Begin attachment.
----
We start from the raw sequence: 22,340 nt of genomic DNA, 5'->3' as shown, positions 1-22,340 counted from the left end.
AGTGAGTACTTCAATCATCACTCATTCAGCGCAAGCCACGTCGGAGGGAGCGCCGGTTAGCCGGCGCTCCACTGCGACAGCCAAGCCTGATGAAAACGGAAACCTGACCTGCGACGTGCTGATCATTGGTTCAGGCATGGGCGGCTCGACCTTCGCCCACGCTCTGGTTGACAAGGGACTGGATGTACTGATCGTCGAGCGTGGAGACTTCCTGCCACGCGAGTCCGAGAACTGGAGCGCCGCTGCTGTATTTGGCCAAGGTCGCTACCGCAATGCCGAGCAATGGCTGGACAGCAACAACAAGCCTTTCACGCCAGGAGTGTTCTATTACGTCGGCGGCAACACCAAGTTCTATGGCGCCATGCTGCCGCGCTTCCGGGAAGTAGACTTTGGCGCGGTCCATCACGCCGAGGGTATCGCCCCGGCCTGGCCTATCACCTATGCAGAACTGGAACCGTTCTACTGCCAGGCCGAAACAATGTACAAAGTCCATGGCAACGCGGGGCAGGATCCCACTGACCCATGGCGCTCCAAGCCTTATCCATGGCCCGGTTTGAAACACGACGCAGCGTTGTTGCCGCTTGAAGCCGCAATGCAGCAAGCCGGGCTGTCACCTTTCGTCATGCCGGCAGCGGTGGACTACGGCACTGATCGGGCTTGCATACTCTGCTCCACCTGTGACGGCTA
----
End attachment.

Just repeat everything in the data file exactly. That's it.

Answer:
We start from the raw sequence: 22,340 nt of genomic DNA, 5'->3' as shown, positions 1-22,340 counted from the left end.
AGTGAGTACTTCAATCATCACTCATTCAGCGCAAGCCACGTCGGAGGGAGCGCCGGTTAGCCGGCGCTCCACTGCGACAGCCAAGCCTGATGAAAACGGAAACCTGACCTGCGACGTGCTGATCATTGGTTCAGGCATGGGCGGCTCGACCTTCGCCCACGCTCTGGTTGACAAGGGACTGGATGTACTGATCGTCGAGCGTGGAGACTTCCTGCCACGCGAGTCCGAGAACTGGAGCGCCGCTGCTGTATTTGGCCAAGGTCGCTACCGCAATGCCGAGCAATGGCTGGACAGCAACAACAAGCCTTTCACGCCAGGAGTGTTCTATTACGTCGGCGGCAACACCAAGTTCTATGGCGCCATGCTGCCGCGCTTCCGGGAAGTAGACTTTGGCGCGGTCCATCACGCCGAGGGTATCGCCCCGGCCTGGCCTATCACCTATGCAGAACTGGAACCGTTCTACTGCCAGGCCGAAACAATGTACAAAGTCCATGGCAACGCGGGGCAGGATCCCACTGACCCATGGCGCTCCAAGCCTTATCCATGGCCCGGTTTGAAACACGACGCAGCGTTGTTGCCGCTTGAAGCCGCAATGCAGCAAGCCGGGCTGTCACCTTTCGTCATGCCGGCAGCGGTGGACTACGGCACTGATCGGGCTTGCATACTCTGCTCCACCTGTGACGGCTA